and other sites. This has merit towards the end of the tourney and in qualifiers where a certain number of places win a seat it's very handy. However in the early-to-mid part of tournies it has little value. Who cares who the chip leader is after 10 minutes or two hours? They are certainly going to have to double up at least a couple of times to make the money let alone the final table.
It is of course lovely to be chip leader in a tourney (particularly if someone at the table comments on it) but it will as they say butter no parsnips. Concentrate on how many chips you need to make the big money and forget about it til the end.
Position on the table
While your overall position in the tourney may have little relevance until the last few tables. Your position on your table can be of vital importance.
If you are one of the short stacks then you may find yourself the victim of the big stacks, even if you are no in danger from the blinds. Around the bubble the big stacks will certainly be focussing on shorty and stealing blinds accordingly. If you are a bigger stack on the table this will affect your image accordingly and you may be in a position to steal pots on this basis alone.
However pay attention to the size of the big stacks on other tables. You may be perfectly happy and content with your big stack on table #27 and have stopped looking for opportunities to build further, then you are moved to table #6 where you are only the fifth largest stack and find that you have missed an opportunity to stay ahead of the field.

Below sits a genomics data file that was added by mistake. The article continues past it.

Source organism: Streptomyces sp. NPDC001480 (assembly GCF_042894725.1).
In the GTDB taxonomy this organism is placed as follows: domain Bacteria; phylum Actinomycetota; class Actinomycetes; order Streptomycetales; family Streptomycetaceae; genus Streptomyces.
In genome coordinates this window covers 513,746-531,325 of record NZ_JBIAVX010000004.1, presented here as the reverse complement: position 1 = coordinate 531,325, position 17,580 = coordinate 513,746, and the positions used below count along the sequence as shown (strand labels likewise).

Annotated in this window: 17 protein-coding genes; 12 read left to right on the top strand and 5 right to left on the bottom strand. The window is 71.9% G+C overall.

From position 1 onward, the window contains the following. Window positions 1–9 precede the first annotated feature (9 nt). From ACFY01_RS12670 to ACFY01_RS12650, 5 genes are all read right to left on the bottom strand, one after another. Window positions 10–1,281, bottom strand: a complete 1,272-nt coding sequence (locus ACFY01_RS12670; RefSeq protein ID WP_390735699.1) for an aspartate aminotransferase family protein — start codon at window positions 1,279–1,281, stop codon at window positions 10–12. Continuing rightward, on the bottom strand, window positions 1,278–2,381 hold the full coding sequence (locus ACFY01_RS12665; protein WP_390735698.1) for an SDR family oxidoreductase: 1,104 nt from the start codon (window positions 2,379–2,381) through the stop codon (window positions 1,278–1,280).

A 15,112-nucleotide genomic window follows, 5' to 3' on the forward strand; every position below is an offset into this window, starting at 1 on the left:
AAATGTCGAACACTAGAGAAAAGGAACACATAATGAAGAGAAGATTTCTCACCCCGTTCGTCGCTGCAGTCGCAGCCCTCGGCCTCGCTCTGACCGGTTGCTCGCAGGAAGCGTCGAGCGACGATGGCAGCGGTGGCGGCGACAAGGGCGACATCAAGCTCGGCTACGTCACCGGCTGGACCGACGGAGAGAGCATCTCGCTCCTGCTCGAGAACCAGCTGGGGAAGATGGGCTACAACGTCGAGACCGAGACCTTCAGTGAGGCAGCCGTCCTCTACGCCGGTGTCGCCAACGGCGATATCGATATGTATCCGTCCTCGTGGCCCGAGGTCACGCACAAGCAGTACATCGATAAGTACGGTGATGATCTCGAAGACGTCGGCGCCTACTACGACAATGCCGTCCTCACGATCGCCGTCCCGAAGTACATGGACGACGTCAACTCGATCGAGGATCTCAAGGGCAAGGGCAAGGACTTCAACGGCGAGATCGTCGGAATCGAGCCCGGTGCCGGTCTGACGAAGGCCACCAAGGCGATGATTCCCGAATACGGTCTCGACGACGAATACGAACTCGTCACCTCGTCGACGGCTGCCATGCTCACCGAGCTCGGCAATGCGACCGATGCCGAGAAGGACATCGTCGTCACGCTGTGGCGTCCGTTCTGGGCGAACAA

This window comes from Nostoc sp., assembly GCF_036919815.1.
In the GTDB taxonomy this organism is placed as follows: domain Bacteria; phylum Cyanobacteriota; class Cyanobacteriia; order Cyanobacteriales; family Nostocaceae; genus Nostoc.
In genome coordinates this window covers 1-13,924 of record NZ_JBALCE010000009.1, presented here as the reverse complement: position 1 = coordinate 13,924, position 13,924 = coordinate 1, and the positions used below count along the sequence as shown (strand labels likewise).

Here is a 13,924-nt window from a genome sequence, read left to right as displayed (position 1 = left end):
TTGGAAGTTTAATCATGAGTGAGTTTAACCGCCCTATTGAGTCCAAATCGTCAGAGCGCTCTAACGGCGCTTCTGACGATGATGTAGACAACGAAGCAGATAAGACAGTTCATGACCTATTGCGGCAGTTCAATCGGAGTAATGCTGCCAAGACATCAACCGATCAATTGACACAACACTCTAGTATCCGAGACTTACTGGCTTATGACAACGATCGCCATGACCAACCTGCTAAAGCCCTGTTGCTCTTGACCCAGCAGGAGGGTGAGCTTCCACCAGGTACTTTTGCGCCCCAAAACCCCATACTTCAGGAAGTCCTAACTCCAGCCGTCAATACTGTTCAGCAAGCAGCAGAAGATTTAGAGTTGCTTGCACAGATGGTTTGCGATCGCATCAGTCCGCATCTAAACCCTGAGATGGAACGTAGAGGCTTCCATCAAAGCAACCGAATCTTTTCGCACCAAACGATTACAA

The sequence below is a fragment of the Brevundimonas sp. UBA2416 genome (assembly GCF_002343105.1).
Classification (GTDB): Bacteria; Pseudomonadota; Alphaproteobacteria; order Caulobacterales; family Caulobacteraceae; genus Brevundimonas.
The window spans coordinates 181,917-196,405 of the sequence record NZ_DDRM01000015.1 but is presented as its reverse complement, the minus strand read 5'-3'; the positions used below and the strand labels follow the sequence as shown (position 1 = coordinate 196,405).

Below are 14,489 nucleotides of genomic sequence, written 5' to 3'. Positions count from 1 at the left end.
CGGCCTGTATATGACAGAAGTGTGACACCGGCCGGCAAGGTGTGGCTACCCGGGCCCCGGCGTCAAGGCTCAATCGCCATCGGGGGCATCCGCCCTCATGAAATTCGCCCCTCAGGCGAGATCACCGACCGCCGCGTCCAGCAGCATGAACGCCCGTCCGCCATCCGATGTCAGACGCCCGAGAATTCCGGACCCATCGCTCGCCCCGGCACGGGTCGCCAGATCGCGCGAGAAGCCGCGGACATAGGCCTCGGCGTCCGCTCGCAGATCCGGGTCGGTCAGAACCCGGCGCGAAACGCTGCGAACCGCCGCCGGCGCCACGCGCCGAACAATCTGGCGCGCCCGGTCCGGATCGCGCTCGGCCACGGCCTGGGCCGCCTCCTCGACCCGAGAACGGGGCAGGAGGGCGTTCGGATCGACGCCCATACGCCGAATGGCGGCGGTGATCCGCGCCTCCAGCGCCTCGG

Finally(!) on the final table this an incredibly important indicator and you should be very conscious of where you stand and use it to inform decisions. If you make a bet or enter a pot assess where you will be position-wise if you win or lose.
Relative to the blinds
It is very well documented that you should use as a guide to your approach the size of your stack relative to the blinds. This may be in terms of Big Blinds or the cost of a single round of the table (small blind + big blind + antes).
Not to labour this as it's all been said far better elsewhere, but you should be conscious of how many BBs you have in order to avoid getting so low as to make doubling up not much of a help. Usually anything less than 10BB is considered push or fold territory. As a rule of thumb more than 30bb in the mid-late stages of an MTT is often quite luxurious.